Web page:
Juices That Reduce Uric Acid

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Having high levels of uric acid, a waste product in your body, increases the risk of gout -- a painful and complex form of arthritis. Diet plays a role in controlling gout, and some juices might reduce uric acid and help decrease the risk of gout attacks -- at least, based on very preliminary evidence. Talk to your doctor before making changes to your diet to help manage your gout symptoms, especially if you take medication for gout or any underlying health condition.

Juices That Reduce Uric Acid
(Alexa Smahl/Demand Media)

Most people needn't worry about uric acid, but it is a problem for some. Gout occurs when uric acid accumulates in your body to the point that crystals form in your joints. The result is painful joint inflammation, commonly at the base of your big toe. It can affect other joints like your knees, fingers, wrists, elbows and ankles. Infection, surgery, certain drugs, drinking too much alcohol or eating too much food can cause gout, and a family history of gout also increases your risk.

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Tart cherry juice may reduce uric acid levels, according to a study the FASEB journal published in April 2011. In the study, participants drank 8 ounces of 100 percent tart cherry juice for four weeks. The juice caused a 20 percent uric acid reduction in 70 percent of the participants. Adding cherries to your diet may lower symptoms of gout, according to one of the few studies to evaluate fruit for improving gout. Eating cherries over a two-day period caused a 35 percent reduction in gout attacks, according to a study reported in the December 2012 edition of the journal Arthritis and Rheumatology.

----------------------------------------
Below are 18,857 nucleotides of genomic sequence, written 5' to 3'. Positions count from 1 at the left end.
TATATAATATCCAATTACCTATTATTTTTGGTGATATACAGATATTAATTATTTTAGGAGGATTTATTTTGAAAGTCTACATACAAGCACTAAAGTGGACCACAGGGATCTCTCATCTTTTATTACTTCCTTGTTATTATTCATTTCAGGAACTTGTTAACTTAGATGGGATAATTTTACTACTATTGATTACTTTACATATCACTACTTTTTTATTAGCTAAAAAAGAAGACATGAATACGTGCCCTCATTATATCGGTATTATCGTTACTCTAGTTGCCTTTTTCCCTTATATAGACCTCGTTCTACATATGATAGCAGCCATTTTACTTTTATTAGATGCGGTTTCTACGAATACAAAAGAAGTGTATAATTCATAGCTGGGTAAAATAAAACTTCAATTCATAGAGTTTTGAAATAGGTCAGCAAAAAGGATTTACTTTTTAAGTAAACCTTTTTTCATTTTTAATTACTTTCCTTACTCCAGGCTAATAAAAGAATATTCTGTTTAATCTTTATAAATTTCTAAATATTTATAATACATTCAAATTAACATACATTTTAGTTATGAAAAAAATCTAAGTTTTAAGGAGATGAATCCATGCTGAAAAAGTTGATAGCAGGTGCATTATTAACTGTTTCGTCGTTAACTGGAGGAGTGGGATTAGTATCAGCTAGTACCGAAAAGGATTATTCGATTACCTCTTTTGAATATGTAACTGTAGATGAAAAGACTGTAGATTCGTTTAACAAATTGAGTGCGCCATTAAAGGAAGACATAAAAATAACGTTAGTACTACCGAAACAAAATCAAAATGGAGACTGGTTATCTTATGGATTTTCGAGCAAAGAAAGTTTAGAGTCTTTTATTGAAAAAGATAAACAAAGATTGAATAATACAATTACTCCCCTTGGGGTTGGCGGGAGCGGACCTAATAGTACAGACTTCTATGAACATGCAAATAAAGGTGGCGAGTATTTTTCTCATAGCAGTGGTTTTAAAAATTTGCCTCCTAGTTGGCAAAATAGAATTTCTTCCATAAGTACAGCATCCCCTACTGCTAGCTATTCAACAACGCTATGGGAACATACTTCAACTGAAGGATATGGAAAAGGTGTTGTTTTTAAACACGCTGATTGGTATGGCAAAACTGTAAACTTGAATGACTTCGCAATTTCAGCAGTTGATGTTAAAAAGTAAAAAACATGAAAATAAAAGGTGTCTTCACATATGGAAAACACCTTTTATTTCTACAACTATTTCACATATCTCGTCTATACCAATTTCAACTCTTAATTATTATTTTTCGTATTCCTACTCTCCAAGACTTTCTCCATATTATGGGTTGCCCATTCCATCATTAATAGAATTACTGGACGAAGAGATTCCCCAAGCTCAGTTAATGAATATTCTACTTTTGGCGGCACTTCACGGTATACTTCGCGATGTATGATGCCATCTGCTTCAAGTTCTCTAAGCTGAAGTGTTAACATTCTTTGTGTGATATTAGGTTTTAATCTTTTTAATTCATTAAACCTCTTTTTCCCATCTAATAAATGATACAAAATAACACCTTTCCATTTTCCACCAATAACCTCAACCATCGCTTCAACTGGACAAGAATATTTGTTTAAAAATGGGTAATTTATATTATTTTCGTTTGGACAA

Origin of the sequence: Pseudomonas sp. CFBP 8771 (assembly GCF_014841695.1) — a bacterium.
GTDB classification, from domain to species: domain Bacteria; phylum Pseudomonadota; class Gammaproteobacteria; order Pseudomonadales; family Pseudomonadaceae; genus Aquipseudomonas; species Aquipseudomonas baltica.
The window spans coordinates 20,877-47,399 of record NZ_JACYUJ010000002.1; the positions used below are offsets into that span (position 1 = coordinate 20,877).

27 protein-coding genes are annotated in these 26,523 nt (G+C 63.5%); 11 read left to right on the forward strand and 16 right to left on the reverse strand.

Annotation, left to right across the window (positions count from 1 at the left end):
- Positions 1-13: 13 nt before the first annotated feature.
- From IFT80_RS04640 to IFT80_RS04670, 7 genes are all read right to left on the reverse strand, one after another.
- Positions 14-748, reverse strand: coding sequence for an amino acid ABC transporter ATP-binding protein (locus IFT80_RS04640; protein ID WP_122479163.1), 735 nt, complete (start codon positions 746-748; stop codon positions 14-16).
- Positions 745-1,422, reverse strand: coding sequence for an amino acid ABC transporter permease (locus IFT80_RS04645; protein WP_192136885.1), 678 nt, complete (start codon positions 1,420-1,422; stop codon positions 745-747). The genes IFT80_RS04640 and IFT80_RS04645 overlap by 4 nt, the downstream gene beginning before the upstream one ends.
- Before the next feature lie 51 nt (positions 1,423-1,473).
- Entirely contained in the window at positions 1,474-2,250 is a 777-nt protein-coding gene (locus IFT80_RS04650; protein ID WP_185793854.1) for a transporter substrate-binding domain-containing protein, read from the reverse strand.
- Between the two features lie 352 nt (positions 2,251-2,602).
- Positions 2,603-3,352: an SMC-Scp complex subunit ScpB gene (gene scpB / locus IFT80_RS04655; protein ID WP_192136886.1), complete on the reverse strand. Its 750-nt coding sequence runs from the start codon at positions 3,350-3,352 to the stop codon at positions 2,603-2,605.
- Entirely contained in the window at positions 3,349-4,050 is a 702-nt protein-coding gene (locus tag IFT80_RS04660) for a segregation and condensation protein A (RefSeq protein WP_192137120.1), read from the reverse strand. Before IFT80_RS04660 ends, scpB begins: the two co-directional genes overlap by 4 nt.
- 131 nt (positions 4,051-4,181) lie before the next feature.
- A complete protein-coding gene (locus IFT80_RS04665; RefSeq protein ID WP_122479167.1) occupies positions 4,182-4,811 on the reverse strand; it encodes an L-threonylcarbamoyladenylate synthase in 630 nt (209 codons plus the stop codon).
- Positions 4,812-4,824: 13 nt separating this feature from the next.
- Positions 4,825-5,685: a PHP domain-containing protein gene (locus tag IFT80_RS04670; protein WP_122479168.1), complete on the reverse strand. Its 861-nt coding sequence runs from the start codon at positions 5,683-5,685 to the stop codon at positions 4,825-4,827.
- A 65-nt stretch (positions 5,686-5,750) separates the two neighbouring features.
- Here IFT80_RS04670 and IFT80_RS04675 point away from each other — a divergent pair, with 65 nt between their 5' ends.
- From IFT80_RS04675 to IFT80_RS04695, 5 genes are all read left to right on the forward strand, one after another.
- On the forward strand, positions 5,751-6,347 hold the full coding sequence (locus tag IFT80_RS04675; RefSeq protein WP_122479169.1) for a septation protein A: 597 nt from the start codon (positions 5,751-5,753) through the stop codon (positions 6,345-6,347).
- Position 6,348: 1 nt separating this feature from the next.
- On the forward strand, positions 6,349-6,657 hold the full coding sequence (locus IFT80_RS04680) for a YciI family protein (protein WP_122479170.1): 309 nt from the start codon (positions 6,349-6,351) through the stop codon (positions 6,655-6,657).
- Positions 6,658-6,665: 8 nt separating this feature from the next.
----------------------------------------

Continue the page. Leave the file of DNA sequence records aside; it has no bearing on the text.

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The Journal of Urology published a study in August 2005 that found cranberry juice reduces uric acid. However, the experiment group included only 12 participants, so larger studies are needed. In addition, the participants drank 1 liter of cranberry juice daily -- about four 8-ounce glasses -- which may not be practical for most people. Because the participants did not have gout, it's difficult to know whether cranberry juice would have the same effect on people with gout.

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Researchers have studied the potential for other common juices to lower uric acid levels with limited success. Orange juice appears to lower uric acid, according to a study published in the November 2006 issue of the Clinical Journal of the American Society of Nephrology. Like the other studies, this one was small -- made up of only 13 volunteers -- and did not include adults with gout, so orange juice might only help in some cases.

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